3. Beauty queen describes struggle with anorexia

Beauty queen describes struggle with anorexia

In an ironic twist, beauty pageants helped rescue Kirsten Haglund from anorexia.


Roberta Pennington / Windsor Star

In an ironic twist, beauty pageants helped rescue Kirsten Haglund from anorexia.

The 19-year-old Miss America 2008, who hails from Michigan, admits it sounds "very, very oxymoronic," but it's true.

When she ran for Miss Oakland County and Miss Michigan, Haglund felt "a very positive pressure" to look healthy.

When it came to the swimsuit portion of the pageant, the tall blond said she didn't want to "go out there and look like a walking eating disorder."

She won both contests.

"They want a role model and a leader who is fit, who is healthy first," Haglund said.

Her talk was part of The Global Dinner Table, a three-day health and wellness conference hosted at the Windsor Hilton by the Bulimia Anorexia Nervosa Association.

As a child, Haglund said she spent as many as six days a week pursuing her dream of becoming a professional ballerina. When, as a tween, she went away to ballet camp in another state, the competition made her hypersensitive about her weight and eating habits.

She wanted to emulate the successful, albeit emaciated, dancers with whom she trained.

"And then I saw what they were eating, and it wasn't very much," Haglund said.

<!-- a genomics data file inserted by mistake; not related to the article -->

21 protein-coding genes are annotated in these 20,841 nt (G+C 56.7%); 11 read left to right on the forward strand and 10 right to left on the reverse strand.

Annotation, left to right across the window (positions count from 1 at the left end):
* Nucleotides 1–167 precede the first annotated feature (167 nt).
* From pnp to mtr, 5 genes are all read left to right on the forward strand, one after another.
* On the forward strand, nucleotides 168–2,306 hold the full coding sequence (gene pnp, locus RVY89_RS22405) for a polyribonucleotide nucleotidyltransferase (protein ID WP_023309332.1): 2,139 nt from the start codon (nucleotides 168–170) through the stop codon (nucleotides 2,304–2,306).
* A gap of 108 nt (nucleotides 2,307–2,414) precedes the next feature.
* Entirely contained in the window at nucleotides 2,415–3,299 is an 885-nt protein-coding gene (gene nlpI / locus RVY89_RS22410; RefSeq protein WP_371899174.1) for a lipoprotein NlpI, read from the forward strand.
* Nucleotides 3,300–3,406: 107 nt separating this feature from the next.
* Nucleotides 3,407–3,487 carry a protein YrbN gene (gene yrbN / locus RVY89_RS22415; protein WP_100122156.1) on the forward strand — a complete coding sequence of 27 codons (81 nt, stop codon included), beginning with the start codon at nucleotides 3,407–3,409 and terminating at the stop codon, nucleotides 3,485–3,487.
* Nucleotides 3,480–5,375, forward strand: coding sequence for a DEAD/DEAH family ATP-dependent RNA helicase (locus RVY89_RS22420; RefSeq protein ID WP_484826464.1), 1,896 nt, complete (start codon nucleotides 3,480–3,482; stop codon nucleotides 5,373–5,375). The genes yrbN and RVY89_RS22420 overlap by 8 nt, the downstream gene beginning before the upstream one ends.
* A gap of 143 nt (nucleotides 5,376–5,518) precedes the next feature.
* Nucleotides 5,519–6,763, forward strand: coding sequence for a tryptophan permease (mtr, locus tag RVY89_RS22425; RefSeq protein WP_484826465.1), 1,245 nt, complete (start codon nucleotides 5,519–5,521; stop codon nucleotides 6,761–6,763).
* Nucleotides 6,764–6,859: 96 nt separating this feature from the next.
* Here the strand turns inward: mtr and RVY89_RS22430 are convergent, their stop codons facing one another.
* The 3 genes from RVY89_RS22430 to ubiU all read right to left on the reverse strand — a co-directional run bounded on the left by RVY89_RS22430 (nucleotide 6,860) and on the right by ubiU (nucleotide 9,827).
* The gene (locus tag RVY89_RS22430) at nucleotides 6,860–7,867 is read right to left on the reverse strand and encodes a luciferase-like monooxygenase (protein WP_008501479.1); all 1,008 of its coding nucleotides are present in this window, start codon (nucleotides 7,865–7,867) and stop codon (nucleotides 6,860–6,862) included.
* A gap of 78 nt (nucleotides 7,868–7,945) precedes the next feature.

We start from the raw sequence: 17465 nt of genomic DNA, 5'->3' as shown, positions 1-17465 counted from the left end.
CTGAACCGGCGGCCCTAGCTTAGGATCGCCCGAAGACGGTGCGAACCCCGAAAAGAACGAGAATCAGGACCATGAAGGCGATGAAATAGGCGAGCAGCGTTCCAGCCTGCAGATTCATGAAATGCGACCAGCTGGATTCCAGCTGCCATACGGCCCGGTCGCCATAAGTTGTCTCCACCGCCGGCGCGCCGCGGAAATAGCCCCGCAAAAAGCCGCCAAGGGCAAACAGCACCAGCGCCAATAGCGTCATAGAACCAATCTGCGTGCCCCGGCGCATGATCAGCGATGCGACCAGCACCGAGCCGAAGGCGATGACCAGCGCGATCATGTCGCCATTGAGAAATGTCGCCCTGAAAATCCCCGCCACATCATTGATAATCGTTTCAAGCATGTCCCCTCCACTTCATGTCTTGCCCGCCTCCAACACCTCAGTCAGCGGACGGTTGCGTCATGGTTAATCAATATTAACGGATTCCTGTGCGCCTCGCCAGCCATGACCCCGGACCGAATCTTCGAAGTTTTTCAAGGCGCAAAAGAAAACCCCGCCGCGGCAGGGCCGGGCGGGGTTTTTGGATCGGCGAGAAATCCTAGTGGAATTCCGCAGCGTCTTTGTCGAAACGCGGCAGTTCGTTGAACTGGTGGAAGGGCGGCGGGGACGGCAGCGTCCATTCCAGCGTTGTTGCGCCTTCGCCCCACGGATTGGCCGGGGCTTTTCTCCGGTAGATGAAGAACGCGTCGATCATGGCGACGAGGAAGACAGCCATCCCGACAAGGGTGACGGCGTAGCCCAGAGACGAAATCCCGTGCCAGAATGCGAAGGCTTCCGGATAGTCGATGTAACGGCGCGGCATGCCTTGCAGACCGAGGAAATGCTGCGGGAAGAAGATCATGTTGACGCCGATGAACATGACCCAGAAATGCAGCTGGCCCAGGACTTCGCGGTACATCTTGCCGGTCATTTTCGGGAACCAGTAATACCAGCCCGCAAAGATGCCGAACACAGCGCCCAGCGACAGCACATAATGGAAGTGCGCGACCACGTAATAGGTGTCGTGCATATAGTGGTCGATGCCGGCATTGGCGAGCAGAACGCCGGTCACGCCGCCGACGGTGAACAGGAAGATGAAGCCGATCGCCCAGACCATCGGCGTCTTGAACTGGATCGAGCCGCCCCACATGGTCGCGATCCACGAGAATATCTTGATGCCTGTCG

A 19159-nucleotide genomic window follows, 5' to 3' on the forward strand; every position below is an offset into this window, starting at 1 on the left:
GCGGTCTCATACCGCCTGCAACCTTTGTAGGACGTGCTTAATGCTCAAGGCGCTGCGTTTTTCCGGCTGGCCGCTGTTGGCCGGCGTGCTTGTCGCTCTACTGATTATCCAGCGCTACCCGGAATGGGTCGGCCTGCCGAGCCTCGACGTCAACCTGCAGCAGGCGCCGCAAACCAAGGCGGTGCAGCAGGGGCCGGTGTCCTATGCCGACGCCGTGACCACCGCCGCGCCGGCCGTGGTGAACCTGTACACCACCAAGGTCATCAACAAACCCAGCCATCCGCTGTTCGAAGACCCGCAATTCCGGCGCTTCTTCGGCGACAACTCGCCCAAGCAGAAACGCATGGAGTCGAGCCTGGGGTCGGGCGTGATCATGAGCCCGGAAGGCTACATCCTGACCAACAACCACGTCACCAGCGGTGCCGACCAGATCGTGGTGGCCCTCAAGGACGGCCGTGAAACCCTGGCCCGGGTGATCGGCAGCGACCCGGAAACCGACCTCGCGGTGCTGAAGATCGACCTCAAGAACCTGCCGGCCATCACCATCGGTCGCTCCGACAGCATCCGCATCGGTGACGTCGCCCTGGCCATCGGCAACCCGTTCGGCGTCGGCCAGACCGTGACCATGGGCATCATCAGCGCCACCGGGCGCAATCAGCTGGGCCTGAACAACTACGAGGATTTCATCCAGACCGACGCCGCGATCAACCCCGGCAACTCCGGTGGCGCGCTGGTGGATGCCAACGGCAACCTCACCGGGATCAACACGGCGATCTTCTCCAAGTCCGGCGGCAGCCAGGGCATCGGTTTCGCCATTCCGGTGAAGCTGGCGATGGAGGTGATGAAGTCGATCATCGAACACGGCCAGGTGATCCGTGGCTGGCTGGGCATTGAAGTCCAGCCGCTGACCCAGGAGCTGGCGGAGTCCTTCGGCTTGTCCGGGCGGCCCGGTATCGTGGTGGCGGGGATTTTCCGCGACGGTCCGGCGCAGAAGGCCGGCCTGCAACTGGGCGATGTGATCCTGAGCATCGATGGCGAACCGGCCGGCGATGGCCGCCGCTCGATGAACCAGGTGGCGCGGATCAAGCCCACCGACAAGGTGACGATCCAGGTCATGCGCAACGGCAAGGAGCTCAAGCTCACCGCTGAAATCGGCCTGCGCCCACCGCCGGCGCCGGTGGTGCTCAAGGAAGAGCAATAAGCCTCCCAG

She equated their talent with their light weight. It didn't help matters when a teacher pointed out her slight bulge over her skirt.

She began to believe losing weight could "make me better" as a ballerina. At first, she wanted to lose just five pounds. But, before long, the young girl couldn't look in the mirror without obsessing about extra flesh.

"The disease started to progress," Haglund said.

Soon her diet consisted of caesar salads and lemon juice. Still, no matter what drastic measures she took, Haglund could never achieve that elusive perfect weight.

"I would just sob because I was too fat," she said. "I was so unhappy."

Even ballet classes, once the source of joy, became miserable affairs, with wall-to-wall mirrors reflecting what she saw as her imperfections.

Poorly nourished, she was often weak and tired. Her stomach hurt. She couldn't sleep. Her hands were always cold and her heart rate was low.

After returning from yet another ballet camp, this time as a teenager, looking "a lot" thinner than when she left, her parents decided to take action. Her mom staged an intervention and took her daughter to a Michigan hospital. At first, Haglund said, she felt betrayed by her parents, who are both nurses. But once doctors spoke to her about the poor state of her health, Haglund agreed to take steps toward recovery.

"I realized, 'oh my gosh, I could die,'" she said. "There were serious physical consequences of my actions."

Haglund credits her parents' support and the hospital's treatment program for helping her get healthy again.

But, she also gives credit to that first pageant she won -- Miss Oakland County -- and every one that followed for forcing her to turn her health struggles into a campaign, to inspire others to beat their eating disorders.

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